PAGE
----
ALTO held its annual conference in San Francisco in 2016, with high profile keynote speakers and opportunities for the leaders of the industry to get together and exchange ideas during the roundtable and panel sessions. The 2-day event was also designed to maximise the networking potential of having prominent industry players in the same room during the Speed Dating and the less formal social events. According to participants, the conference was hugely beneficial for both agent and school participants and some quoted the event as “the best industry conference they have ever attended”.

The gray rhino

With the aim of addressing “the challenges that business owners and senior managers are facing in a turbulent economic environment”, guest speaker Michele Wucker, author, founder and CEO of Gray Rhino & Company opened the ALTO San Francisco conference with a compelling analysis of business responsiveness to market needs and threats.

Wucker’s talk, ‘The Gray Rhino: How to Recognise and Respond to the Obvious Dangers We Ignore’ explained how the greatest dangers companies face are often right in front of them and therefore reaction to them can be dangerously sluggish. Gray rhinos are different from ‘black swans’, which are the unknown unknowns!

Wucker used numerous examples from the political and corporate realms, including the tightening of visa control after 9/11 and the relative threats of terrorism and GDP growth. She also referenced car giant GM’s decision not to make a simple alternation to an inexpensive ignition switch – the cost to the company of not doing so massively outweighed the cost of acting.

Wucker broke down the process of facing Gray Rhinos as:

  • Denial – how do you react to what you don’t want to hear?
  • Muddling – preventing problems before they get to crisis level.
  • Diagnosing – prioritising multiple problems or Gray Rhinos.
  • Panic – the reason for bad decisions, but also a motivating force.
  • Action – ultimately turning threats into opportunities and deciding on who does what to resolve the problem.

Specific industry examples of Gray Rhinos were sourced from the floor and included:

  • currency/interest rates;
  • product evolution (polling students to find out what they want);
  • demographics;
  • visa regulations;
  • channel costs (and working together across schools and agencies to reduce them);
  • costs of technology;
  • rising costs of student acquisitions;
  • teacher unions;
  • innovation (investing in products that no one else was thinking about on a trial and error basis).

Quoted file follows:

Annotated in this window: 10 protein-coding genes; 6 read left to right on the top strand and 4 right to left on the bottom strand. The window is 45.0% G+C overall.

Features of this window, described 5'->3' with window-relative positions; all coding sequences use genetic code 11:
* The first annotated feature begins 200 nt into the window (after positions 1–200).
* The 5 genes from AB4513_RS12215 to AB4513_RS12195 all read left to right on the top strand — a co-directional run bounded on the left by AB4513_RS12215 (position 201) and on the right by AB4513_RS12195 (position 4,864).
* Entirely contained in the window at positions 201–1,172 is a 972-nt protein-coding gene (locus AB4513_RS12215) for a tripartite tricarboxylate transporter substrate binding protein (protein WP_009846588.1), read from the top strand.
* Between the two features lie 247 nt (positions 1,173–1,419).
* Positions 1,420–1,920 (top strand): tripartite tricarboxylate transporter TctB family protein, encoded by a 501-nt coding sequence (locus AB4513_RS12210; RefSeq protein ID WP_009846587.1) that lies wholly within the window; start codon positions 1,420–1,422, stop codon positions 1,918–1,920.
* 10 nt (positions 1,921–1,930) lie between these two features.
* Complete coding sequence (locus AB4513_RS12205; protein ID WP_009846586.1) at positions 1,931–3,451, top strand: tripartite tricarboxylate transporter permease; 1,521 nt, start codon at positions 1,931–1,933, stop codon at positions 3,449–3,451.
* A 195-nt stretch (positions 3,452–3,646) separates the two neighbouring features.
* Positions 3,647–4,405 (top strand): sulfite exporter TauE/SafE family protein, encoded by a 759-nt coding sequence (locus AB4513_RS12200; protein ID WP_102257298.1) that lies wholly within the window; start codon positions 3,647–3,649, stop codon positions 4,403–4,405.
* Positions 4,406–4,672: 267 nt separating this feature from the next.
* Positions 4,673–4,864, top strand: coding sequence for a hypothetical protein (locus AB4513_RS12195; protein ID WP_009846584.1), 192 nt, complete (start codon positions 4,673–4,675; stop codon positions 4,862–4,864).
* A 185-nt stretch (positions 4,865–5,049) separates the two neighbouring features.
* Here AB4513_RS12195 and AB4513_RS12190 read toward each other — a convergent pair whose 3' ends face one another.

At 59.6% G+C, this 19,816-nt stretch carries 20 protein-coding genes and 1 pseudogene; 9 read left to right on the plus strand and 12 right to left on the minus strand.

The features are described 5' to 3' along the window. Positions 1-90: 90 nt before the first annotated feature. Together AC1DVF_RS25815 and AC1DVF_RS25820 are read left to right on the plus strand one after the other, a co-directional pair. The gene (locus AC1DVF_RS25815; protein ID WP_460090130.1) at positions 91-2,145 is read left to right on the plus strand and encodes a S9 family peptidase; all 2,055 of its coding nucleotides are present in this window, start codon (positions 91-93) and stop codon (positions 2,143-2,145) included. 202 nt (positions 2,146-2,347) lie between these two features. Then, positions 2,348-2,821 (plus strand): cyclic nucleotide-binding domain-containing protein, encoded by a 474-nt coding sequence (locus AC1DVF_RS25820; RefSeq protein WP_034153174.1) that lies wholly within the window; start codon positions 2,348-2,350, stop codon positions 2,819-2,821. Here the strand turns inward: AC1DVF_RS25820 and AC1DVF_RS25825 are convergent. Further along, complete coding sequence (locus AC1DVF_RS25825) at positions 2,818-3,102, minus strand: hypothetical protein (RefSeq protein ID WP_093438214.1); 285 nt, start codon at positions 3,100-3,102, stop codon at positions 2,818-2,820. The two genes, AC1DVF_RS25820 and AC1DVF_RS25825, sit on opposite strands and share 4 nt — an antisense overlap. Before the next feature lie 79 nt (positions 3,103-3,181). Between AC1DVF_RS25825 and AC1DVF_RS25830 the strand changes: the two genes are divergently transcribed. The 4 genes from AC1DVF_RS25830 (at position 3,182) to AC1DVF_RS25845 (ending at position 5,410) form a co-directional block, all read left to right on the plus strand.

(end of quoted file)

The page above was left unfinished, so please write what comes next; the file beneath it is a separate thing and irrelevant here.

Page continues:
Let’s hear from the panel

These examples were discussed in more detail in a subsequent industry panel, ‘Responding to the Market’, moderated by Jean-Marc Alberola of Bridge Education Group and made up of:

  • Inaqui Alvarez, Valdes – Astex SA;
  • Tony Froggatt, Kaplan International;
  • Andrew Mangion, EC English Language Centres;
  • Marie-Claude Svaldi, ECCOS Educational Consulting;
  • Mauricio Pucci, Information Planet;
  • Selim Dervish, Top Study.

Government regulation and policy was dealt with first, with various panel members noting that changes in policy decisions and funding have come with changes of personnel (eg. KASP in Saudi Arabia) and austerity priorities (eg. in Spain). Meanwhile in the US, the level of scholarship grants have almost led to complacency, though not so in the UK where there are many different sponsors.

Visa/Immigration policy was an inevitable talking point. It was generally felt that the industry was doing a better job of lobbying governments in terms of policies impacting on pathway operations, but not so well in the ELT market. It was suggested that companies partner with others to lobby and use trade associations as well as good immigration lawyers to present an effective, united front.

Exchange rates were another consideration for the panel and it was suggested by Mangion that the industry doesn’t really know what they are going to be and should therefore set themselves free from the worry: “It is what it is,” he said, adding that balancing product portfolios in terms of destinations and currencies was wise.

Terrorism was briefly discussed and the general consensus was that the industry was bigger than the ongoing threat and had overcome previous difficult times as well.

After a break, the session turned to industry maturity. It was generally agreed that, in a cyclical business, discounts quickly become lower prices and that a ‘race to the bottom’ was not a good thing. One audience member, an agent, noted that if schools were offering high discounts that was often a warning that the school wasn’t profitable, in which case, why work with them?

The mutual reliance, and tension, between schools and agents was also touched upon in a candid exchange of views. Frogatt at Kaplan said that having ‘Super Agents’ resonated with Kaplan, because it was a massive undertaking to take on loads of different partners rather than having one master agent in each location.

It was acknowledged that agents in some markets were concerned by schools with aggressive direct marketing operations. A discussion about what to do with active lead referrals from social media followed and it was noted that lead generation was becoming more expensive; conversation rates are low and there is a risk of losing students to competitors; companies that sell leads into universities are now moving into the language market.